US: Mapping site MapBox has created an interactive cloudless atlas using two year”s worth of images taken by NASA satellites. More than 339,000 images were collected from NASA”s Moderate-resolution Imaging Spectroradiometer (MODIS) technology, which orbits the Earth attached to satellites.
Cartographers from MapBox then sorted through the images, pixel-by-pixel, finding images taken on cloudless summer days and layered them on top of each other to create the atlas.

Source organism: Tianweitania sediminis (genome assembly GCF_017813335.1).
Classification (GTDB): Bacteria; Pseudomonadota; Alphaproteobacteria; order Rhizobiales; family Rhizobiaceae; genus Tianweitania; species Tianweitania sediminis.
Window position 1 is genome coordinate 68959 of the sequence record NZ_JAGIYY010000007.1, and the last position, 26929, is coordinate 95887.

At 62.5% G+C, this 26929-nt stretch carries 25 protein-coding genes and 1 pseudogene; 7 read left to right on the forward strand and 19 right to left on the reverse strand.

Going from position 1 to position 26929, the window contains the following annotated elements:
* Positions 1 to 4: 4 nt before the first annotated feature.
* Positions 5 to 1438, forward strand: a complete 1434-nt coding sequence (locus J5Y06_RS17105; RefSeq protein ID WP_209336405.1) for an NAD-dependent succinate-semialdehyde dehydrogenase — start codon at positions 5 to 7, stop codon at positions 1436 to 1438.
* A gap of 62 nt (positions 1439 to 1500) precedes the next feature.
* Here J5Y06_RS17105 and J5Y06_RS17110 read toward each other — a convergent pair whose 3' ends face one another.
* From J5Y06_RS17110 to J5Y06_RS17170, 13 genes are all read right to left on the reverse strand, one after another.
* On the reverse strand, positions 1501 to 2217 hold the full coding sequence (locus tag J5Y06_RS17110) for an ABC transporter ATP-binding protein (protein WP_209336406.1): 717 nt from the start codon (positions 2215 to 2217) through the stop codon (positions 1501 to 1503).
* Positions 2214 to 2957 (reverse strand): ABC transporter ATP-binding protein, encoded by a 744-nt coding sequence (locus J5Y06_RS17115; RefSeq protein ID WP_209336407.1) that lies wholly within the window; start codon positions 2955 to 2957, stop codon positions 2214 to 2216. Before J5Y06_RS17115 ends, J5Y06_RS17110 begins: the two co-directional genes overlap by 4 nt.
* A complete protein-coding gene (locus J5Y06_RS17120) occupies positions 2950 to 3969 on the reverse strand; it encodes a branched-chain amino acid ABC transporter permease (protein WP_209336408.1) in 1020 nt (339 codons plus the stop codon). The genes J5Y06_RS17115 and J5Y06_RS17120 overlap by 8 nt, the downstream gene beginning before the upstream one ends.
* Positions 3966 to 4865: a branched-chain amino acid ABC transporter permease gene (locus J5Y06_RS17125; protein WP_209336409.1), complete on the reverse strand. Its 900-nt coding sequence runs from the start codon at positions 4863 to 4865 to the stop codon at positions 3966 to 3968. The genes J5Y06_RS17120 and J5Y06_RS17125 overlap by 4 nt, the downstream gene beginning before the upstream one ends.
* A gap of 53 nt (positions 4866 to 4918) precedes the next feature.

After MapBox selected the data it wanted, the relevant images were moved from NASA”s servers to MapBox”s. Cartographers at the open-source company then sifted through the images to remove the clouds in order to get a clear shot of the ground.
Traditionally, these images would then be sewn together but, according to MapBox cartographer Charlie Lloyd, this method can leave visible seams in the map. Images next to each other might also come from different days, so the images wouldn”t tie up exactly.
To solve this problem, MapBox took all the images of an area and put them one on top of the other.
Source: Daily Mail